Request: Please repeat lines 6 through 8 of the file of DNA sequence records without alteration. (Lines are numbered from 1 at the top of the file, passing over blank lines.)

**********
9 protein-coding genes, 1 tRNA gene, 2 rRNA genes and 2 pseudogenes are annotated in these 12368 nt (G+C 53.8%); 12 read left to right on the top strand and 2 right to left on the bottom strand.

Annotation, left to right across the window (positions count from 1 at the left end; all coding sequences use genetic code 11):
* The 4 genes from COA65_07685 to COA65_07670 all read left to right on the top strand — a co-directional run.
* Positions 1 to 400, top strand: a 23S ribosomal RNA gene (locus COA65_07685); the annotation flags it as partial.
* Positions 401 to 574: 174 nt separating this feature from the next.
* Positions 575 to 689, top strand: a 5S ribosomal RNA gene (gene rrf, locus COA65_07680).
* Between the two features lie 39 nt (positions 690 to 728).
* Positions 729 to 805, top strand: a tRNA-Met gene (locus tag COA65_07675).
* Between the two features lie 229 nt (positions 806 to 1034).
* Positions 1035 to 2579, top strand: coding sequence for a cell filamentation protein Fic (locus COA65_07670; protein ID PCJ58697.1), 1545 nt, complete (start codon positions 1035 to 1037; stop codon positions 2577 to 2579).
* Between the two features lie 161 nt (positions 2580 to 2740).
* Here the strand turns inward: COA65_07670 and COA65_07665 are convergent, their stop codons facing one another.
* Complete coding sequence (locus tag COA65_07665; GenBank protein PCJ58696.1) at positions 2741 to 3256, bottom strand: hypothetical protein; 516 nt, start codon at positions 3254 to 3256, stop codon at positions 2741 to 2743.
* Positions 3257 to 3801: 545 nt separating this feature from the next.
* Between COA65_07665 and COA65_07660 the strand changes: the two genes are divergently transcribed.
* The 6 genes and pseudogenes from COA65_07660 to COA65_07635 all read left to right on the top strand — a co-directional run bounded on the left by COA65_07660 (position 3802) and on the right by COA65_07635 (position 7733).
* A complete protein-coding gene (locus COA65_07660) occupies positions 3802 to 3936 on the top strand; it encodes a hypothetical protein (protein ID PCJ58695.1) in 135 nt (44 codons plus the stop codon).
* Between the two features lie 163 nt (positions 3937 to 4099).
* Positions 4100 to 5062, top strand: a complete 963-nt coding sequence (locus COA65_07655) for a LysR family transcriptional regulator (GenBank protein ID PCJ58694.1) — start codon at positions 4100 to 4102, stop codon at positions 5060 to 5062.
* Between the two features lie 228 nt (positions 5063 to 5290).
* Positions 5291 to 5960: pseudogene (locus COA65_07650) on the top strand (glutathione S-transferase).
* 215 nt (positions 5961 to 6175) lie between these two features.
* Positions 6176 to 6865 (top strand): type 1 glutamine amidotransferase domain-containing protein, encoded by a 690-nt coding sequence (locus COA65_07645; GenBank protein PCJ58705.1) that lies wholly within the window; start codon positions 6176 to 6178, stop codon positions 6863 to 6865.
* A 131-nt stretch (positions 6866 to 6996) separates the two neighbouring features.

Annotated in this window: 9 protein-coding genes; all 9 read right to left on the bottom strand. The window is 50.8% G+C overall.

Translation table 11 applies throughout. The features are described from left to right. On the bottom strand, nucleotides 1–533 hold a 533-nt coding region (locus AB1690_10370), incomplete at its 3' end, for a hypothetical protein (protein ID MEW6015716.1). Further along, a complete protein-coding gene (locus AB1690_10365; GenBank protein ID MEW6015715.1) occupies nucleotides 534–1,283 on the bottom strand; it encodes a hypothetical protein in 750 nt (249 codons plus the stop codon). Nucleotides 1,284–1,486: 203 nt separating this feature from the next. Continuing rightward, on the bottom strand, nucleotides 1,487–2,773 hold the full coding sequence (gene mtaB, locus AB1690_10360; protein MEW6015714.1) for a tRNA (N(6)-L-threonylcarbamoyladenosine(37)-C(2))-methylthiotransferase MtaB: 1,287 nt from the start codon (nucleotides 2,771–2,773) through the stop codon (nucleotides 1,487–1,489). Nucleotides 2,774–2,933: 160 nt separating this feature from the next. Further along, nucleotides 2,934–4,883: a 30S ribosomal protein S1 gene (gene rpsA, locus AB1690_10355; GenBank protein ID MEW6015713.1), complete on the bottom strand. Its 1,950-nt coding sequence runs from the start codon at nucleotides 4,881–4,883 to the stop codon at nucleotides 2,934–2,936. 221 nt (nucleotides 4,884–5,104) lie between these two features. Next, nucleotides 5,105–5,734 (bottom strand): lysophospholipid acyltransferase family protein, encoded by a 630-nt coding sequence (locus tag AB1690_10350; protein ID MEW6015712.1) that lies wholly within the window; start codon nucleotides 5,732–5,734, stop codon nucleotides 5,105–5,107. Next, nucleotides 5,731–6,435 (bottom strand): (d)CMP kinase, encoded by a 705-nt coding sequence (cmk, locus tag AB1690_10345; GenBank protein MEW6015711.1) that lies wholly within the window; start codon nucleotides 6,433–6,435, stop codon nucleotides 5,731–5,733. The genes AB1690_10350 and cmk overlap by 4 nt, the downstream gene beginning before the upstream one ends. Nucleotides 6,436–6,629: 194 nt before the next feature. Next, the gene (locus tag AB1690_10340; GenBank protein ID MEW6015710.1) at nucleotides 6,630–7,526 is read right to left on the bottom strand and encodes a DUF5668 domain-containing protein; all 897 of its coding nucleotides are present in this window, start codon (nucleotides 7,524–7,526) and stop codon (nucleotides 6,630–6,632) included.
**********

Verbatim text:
* Positions 575 to 689, top strand: a 5S ribosomal RNA gene (gene rrf, locus COA65_07680).
* Between the two features lie 39 nt (positions 690 to 728).
* Positions 729 to 805, top strand: a tRNA-Met gene (locus tag COA65_07675).